By the time he was seven, Posa had started playing the ukulele. While his mates were content with model planes and trains, Peter would scour the family vineyard for suitable pieces of wood to carve or cut into model guitar shapes. His father’s tools weren't safe and neither was his mother’s clothes line wire, which would be cut and unravelled for the strings, with nails banged in on the guitar head for tuning keys.
Posa received his first real guitar on his ninth birthday, a Galatone.
By the time he was 18, he had formed his own band The Peter Posa Combo, quickly a popular West Auckland band adept at playing most styles of music for any type of function.
As their local popularity grew, Posa was called aside by his boss at the New Lynn Public Service office and told in no uncertain terms that playing in bands wasn’t a good look for public servants. If he continued down that path then his chances of promotion would be very slim.
This was the motivation that Posa needed to pursue his dreams of becoming a professional musician and after auditioning for Eldred Stebbing, he was signed to Stebbing’s Zodiac record label in 1960.
Posa’s third single, released in 1961, was his version of ‘Wheels’ (originally by the American band The String-A-Longs), which reputedly went on to sell over 50,000 copies, making it the label’s biggest seller at the time.
2,000 people tried to cram into the Woolworths downtown store where Posa was giving an in-store promotion for the record.
To underline the record’s massive popularity the lower part of Auckland’s Queen Street came to a grinding halt when 2,000 people tried to cram into the Woolworths downtown store where Posa was giving an in-store promotion for the record.
After 11 singles and an album for Zodiac, Posa signed a three-year contract with Viking Records. His second release for his new label was ‘The White Rabbit’ which instantly made Posa a household name in New Zealand, the Pacific Islands and Australia where it was a Top 20 hit.
To capitalise, Posa headlined his own national tour with Bill and Boyd and Max Merritt and The Meteors. A quick succession of hit records followed, including ‘The Mad Hatter’, ‘Grasshopper’, ‘Hitch Hiker’ and ‘Gonk’ – the latter penned by Posa himself.
Viking Records boss Ron Dalton and Posa’s manager Jim Haddleton secured an American release for ‘The White Rabbit’ and arranged for Posa to spend six months there touring, recording and promoting the record. It was an exciting journey for Posa and he was given the opportunity to work in some of the world’s most famous studios, meeting some of the American artists that he most admired, including his hero Chet Atkins.
RCA offered Posa a job as a studio musician at their Hollywood Studio, but he turned down the offer, partly because his work visa was due to expire and but primarily because he was becoming increasingly homesick.
Even though Billboard had given ‘The White Rabbit‘ a B-plus rating, success had been limited in the States due to a lack of promotion by his US label Vee Jay Records, which was on the verge of bankruptcy.
Posa continued to tour New Zealand, Australia and the South Pacific, where his popularity continued on the back of a staggering 17 albums, 15 EPs, and 13 singles during his three year Viking period, making Posa our most prolific recording artist during the sixties.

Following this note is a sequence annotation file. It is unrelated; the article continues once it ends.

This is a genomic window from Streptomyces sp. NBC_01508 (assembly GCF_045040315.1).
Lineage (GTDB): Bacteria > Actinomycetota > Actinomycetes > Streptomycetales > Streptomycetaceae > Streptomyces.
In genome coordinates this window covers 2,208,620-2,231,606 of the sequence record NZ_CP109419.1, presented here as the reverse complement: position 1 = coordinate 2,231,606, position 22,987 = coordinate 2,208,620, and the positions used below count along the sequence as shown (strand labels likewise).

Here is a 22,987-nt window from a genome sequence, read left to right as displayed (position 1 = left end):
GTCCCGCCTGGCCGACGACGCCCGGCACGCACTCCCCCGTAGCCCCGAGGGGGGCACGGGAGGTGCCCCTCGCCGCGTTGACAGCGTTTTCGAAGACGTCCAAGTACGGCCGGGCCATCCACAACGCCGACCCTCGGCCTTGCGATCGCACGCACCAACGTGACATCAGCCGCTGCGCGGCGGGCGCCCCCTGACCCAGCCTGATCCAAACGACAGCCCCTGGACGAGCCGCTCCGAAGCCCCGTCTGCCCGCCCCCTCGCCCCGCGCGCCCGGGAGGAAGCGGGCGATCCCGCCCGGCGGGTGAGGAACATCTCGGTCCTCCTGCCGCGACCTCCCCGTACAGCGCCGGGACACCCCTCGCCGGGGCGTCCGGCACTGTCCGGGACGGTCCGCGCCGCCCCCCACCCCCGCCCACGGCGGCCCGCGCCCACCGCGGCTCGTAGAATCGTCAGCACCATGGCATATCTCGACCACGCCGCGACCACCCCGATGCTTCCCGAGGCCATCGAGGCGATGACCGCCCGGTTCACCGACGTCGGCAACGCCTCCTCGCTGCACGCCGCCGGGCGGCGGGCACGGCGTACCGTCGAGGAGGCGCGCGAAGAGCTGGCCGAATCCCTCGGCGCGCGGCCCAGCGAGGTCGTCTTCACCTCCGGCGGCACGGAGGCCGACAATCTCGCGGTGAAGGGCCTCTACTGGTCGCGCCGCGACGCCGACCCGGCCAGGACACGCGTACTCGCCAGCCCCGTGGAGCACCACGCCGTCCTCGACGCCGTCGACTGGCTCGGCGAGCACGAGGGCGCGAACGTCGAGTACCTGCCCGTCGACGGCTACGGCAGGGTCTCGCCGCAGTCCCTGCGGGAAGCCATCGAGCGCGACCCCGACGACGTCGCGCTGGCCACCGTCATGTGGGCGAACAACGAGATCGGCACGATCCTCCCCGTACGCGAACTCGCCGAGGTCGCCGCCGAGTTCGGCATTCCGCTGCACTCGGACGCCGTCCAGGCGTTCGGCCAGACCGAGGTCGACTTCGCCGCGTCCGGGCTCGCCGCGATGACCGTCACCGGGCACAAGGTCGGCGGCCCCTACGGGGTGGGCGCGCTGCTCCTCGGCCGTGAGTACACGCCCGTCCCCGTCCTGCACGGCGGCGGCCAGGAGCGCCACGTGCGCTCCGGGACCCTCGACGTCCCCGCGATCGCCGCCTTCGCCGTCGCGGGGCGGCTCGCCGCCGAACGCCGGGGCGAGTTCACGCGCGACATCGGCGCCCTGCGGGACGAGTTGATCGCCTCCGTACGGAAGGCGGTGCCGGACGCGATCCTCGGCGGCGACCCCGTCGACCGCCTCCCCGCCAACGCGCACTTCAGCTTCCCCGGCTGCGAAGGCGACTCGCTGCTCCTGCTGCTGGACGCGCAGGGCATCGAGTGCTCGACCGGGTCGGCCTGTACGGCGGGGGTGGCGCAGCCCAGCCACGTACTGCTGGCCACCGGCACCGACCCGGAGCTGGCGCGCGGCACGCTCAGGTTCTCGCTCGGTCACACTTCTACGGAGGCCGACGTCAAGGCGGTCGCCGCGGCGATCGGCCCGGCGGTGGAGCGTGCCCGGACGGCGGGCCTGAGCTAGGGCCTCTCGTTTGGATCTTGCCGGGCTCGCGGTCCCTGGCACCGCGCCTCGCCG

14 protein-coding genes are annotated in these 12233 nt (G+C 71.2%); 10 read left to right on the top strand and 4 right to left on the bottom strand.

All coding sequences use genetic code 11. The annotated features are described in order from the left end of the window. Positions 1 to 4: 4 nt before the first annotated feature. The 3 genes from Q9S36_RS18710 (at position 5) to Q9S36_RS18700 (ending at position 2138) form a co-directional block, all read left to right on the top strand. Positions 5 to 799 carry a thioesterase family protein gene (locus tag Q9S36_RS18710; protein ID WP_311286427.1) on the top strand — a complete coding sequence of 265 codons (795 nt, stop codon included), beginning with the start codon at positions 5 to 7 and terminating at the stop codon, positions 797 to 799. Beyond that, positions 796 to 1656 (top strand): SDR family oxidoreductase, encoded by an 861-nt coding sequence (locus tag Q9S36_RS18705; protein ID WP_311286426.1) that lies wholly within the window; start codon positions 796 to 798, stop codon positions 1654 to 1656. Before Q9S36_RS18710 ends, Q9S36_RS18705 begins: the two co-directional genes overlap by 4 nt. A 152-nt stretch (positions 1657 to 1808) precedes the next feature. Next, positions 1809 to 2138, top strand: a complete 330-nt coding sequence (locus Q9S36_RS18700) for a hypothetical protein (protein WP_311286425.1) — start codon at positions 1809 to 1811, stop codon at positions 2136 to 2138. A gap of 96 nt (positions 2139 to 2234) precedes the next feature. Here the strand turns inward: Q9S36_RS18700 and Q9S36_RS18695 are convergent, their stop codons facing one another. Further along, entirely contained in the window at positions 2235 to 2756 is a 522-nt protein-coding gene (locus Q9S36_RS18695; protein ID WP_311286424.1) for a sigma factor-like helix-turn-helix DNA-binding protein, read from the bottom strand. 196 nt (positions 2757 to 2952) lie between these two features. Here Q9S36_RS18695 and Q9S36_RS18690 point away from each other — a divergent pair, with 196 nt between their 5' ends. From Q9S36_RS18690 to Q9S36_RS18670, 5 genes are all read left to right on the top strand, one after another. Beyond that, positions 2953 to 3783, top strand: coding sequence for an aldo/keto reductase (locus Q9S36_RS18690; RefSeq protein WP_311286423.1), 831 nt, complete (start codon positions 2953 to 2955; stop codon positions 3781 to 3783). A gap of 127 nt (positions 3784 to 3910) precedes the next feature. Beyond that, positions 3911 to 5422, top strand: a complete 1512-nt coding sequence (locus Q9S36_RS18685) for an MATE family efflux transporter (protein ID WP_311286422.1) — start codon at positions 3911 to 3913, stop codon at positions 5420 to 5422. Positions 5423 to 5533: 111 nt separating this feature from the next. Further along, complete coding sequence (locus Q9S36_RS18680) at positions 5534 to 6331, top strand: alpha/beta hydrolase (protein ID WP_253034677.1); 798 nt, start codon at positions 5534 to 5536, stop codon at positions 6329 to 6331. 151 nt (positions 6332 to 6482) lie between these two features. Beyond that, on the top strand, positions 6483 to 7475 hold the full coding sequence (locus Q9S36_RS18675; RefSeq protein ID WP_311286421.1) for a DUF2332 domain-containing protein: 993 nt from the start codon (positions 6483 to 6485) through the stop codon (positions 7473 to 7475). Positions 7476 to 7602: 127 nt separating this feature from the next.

In 1966 Posa returned to Eldred Stebbing’s Zodiac label where he stayed throughout the late Sixties and early Seventies, recording at a more sedate pace.
A car accident in 1970 resulted in long-term health issues for Posa, eventually sidelining his music career, which ground to a halt in the middle of that decade. He would not record again until the end of the 1990s.
Posa’s composition ‘Rose (Can I Share A Bed With You)’ as recorded by Toni Williams achieved gold record status after becoming a hit in 1976.
Posa was made a Member of the New Zealand Order of Merit for services to entertainment in the 2008 Queen’s Birthday Honours List.
In 2012 Sony Music released White Rabbit – The Very Best Of Peter Posa which claimed the No.1 album spot for six weeks, making it the second longest running No.1 album of 2012.
At the 2013 New Zealand Music Awards, Posa took out the award for the biggest selling New Zealand album of 2012-13. Not bad for a catalogue of songs dating back more than 40 years.
After several years of illness, and a stroke, Peter Posa passed away at Waikato Hospital on 3 February 2019. A year before he died, he mentioned to a friend that, despite the high profile of ‘White Rabbit’, his own favourite song of those he recorded was ‘Terry’. Originally a hit for English popette Twinkle, Posa’s version appeared on the b-side of the single ‘Do You Want To Dance’ which featured his new discoveries at the time, his neighbours The Chicks. It is also on his 1965 LP Beat Guitar, credited to Peter Posa and His Golden Guitar. His Gretsch, Maton and other guitars were certainly golden.
Tributes immediately flowed as news of Peter Posa's death circulated among fans. Among them was guitarist Richard Kennedy (of The Country Flyers and The Drongos), who often performed ‘White Rabbit’ as a solo tribute. He wrote to AudioCulture: “Peter really knew how to squeeze a tune out of a guitar – not easy. Not a spare note in sight, and rarely a blue one. His clean and perky style hooked me from day one. An entertainer in the best tradition.“
Read: Peter Posa, hostage to the beat – a 1998 interview
Posa wrote a track called ‘?’ issued on a Viking single under that name. A radio contest followed to name it. The winning name was Flapjack and under that name it appeared on his next Viking LP.
'White Rabbit' is alleged to have sold 100,000 copies in NZ in the 1960s. If that figure is accurate it puts it in the top 3 selling New Zealand singles in NZ ever (the other two are The Rumour and Johnny Devlin).